This all-singing, all-dancing vintage piece of celluloid dates from 1942, when Elvis was just a kid and White Christmas was a brand new song.
That this is a quintessentially wholesome picture that pre-dates any form of cynicism is obvious from the first five seconds, as three young boys ring in Christmas Eve with bells in a classic snow-drenched street scene. It’s also festive to the hilt, with the titular ballroom only opening 15 days a year for all your favourite Yankee holidays.
The aforementioned best selling yuletide song of all time gets its dbut treatment in this black-and-white musical, which was filmed decades before the coining of the phrase ‘political correctness’.
And it shows. Feminists are sure to be disgusted by the following snatch of dialogue, which has a certain comic value to it when heard by the modern listener:
Marjorie Reynolds: “Was that a proposal?”Bing Crosby: “Well, it will be when I get a few bucks from the bank.”Marjorie Reynolds: “Well, I guess I’m sort of engaged!”
Racial equality was some way off sixty years ago as well, as laid bare by the dancing number where all the characters have their faces painted black, or the song in which the black housekeeper refers to her own race in song as ‘the darkies’. Roll on, Martin Luther King.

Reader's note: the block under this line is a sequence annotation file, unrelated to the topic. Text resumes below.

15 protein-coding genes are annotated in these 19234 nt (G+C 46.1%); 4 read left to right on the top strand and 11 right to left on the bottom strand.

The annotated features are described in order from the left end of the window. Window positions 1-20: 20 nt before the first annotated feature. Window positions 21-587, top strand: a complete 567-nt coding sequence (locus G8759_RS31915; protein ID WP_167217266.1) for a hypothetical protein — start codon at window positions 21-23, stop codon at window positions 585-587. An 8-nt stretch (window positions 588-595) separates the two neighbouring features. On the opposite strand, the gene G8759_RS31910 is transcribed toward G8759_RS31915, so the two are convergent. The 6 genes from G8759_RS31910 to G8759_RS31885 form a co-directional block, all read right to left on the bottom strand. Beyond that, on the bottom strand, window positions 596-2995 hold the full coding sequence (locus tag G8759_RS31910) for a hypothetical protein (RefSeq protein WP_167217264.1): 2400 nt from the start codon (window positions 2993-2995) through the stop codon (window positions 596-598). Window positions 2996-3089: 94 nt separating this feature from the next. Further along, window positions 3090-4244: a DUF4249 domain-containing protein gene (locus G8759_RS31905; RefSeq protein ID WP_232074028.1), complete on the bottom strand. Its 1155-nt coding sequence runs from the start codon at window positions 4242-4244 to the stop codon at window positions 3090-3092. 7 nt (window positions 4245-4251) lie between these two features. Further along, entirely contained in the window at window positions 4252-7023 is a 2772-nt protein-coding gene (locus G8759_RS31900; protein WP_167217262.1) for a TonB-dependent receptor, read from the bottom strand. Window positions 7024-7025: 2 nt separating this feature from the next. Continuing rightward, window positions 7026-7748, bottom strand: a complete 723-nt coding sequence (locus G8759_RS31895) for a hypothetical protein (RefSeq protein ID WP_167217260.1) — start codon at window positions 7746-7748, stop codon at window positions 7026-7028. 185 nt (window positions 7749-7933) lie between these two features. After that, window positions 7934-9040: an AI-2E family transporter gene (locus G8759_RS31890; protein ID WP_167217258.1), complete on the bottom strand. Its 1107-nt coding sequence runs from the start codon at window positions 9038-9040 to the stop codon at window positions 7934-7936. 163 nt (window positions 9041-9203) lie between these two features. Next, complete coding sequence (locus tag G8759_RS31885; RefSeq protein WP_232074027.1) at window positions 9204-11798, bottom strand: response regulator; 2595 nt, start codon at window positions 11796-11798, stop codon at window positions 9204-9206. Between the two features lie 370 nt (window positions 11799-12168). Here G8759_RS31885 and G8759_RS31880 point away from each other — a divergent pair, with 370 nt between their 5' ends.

As if racism and sexism weren’t enough, there’s propaganda thrown into the mix as well. In the Fourth of July number, Song of Freedom, the proceedings take an unexpectedly jingoistic turn, with the refrain “our boys of freedom” sung by cheerleaders in stars n’ stripes dresses accompanied by footage of American war planes, tanks and invading ground troops. Well, it was released mid-way through World War II, I suppose, though it does scotch any theory that media manipulation is a new phenomenon.
As for the music, well it’s one classic song-and-dance romp after another, and the movie’s double act Fred Astaire and Bing Crosby manage to croon and cobble their way through two separate love triangles, before the whole show comes to an improbable, if rather predictable, happy ending. The viewer never suspects otherwise, however.
Films of this era are unlikely to hold much sway with the modern movie fan, delightfully quaint and unintentionally hilarious as they are, though in the niche grannies-with-DVD-players market, it’s this Christmas’s sure-fire hit.